Like many (ie most) indie authors I find book marketing to be a painful, arcane art that is full of hard work, confusion and disappointments. That just drives me to try harder and fortunately the internet is full of good advice, like…
… this helpful blog article from Shayla Raquel (@shaylaleeraquel) about “How Book Bloggers Boost Sales for Indie Authors”. I found the article on the ‘Self-Publishing and Book Marketing’ FB page – there’s good advice here & it’s well worth reading!
– take a look at https://shaylaraquel.com/blog/bookbloggershowto
#authorlee #bookmarketing #indiepub
I’ve just finished watching the film “Meru” on Netflix and I was left completely in awe of the drive and dedication of the climbers to reach the peak of Mount Meru, a nearly 22,000-foot tall Himalayan mountain. In 2011, Conrad Anker, Jimmy Chin, and Renan Ozturk were the first people to reach its summit via the Shark’s Fin route on the northwest side. The climb is harder and more technical than Everest , and involves a mixture of Alpine-style and Big-Wall techniques. I don’t want to paraphrase their words about the climb & the film when you can read them right here.
One of the things that really struck when watching the film was seeing that whole vista of human aspiration and emotion play out both during & between their attempts to climb Meru. They faced the death of friends, life-threatening injury, the need to look after each other & their families, balanced against an over-whelming urge to climb Meru, knowing that it would their risk-positions right to the limit.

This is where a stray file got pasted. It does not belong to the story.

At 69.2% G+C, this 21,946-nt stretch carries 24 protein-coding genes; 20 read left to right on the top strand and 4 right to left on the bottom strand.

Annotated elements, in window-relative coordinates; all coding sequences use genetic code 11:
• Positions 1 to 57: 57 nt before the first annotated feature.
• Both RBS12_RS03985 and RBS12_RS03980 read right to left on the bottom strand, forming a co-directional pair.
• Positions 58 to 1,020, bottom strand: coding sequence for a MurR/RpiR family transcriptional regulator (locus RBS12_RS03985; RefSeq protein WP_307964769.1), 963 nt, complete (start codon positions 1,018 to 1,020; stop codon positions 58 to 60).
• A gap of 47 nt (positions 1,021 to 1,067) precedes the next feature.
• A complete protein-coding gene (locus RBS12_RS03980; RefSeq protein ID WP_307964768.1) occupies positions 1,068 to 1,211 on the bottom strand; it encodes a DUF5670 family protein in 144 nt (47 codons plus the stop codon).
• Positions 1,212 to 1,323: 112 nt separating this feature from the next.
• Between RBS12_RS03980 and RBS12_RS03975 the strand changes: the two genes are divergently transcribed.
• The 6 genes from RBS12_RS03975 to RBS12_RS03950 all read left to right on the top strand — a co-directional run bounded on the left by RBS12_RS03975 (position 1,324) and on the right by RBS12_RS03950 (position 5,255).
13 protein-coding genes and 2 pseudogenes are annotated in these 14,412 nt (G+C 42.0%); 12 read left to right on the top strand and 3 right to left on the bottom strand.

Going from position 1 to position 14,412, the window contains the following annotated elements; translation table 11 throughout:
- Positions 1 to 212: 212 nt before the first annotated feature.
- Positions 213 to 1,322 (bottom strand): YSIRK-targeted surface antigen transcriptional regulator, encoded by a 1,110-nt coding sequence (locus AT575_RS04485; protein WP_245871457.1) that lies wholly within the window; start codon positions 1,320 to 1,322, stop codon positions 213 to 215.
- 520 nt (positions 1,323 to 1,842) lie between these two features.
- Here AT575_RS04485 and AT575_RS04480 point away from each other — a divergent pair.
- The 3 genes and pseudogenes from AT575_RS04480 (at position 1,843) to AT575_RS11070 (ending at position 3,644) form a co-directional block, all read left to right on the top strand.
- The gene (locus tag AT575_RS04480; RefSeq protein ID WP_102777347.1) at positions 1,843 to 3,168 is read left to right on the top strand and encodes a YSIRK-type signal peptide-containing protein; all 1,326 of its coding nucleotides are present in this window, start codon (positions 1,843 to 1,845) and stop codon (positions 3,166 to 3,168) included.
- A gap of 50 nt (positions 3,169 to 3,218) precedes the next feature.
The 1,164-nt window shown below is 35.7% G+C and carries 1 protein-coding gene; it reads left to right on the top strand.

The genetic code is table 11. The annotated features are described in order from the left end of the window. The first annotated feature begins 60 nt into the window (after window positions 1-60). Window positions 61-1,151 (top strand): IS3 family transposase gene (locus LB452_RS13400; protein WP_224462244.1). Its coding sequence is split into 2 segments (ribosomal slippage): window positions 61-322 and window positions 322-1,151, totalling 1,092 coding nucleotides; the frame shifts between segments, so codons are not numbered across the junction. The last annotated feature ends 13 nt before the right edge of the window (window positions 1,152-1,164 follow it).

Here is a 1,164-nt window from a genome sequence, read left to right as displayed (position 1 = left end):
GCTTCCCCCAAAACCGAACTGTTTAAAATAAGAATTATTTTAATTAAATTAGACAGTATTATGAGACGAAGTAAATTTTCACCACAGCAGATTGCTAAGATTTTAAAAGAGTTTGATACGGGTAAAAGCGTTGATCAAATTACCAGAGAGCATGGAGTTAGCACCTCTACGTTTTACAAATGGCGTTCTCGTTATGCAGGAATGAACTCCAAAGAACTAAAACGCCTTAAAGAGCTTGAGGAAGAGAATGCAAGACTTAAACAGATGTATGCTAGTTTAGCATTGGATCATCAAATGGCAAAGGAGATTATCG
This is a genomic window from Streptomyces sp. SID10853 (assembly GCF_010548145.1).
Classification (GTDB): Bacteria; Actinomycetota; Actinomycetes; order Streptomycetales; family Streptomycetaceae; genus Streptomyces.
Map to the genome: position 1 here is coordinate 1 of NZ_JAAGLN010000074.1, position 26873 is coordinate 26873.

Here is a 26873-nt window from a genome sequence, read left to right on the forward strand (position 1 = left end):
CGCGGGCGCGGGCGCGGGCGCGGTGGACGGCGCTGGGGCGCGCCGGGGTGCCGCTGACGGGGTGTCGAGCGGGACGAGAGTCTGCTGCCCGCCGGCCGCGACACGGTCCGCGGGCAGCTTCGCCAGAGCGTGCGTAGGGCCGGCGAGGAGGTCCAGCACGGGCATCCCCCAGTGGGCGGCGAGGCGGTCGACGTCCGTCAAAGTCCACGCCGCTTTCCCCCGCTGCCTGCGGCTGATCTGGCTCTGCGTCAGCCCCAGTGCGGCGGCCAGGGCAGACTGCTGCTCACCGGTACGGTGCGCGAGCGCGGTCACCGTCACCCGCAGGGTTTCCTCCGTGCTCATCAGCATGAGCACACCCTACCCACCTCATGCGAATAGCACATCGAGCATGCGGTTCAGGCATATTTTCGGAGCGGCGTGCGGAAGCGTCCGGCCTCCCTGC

It’s not the adventure or bravery alone that inspired me though. It was the realisation that here are normal people applying everything they have in order to be the best that they could ever be. To achieve that they are prepared to risk everything, and from that effort and risk comes a fantastic achievement.
I share that same sense of drive, but until recently I hadn’t discovered the singular thing that I wanted to excel at. I know what it is now, and I know I am prepared to make the extraordinary efforts needed to achieve it.
In my life I have been a so-so badminton player, a sort-of climber, a sometimes runner, a somewhat cyclist, an OK coarse fisherman, a pretty good karateka… but not expert in anything. I pushed hard in most of those things until I hit my ceiling, and then moved on to try something else – that’s what defines me… always looking for that thing I will be expert in.
For me, sharing top-quality stories is my Meru. I know I write well… finding a wide-readership and hopefully achieve solid recognition will be my equivalent of summit day.
- FreeMind – mind mapping software
- MS Word & Excel
- yWriter5 – free fiction writing software that manages your work into chapters & scenes
I haven’t blogged for a while because I’ve been both deeply engaged with my day-job and also starting to write my next book, a currently un-titled post-BREXIT espionage thriller. Progress with the writing has been slower than I had wanted but I’m now about 30% of the way through and hope to make good progress in the next few days.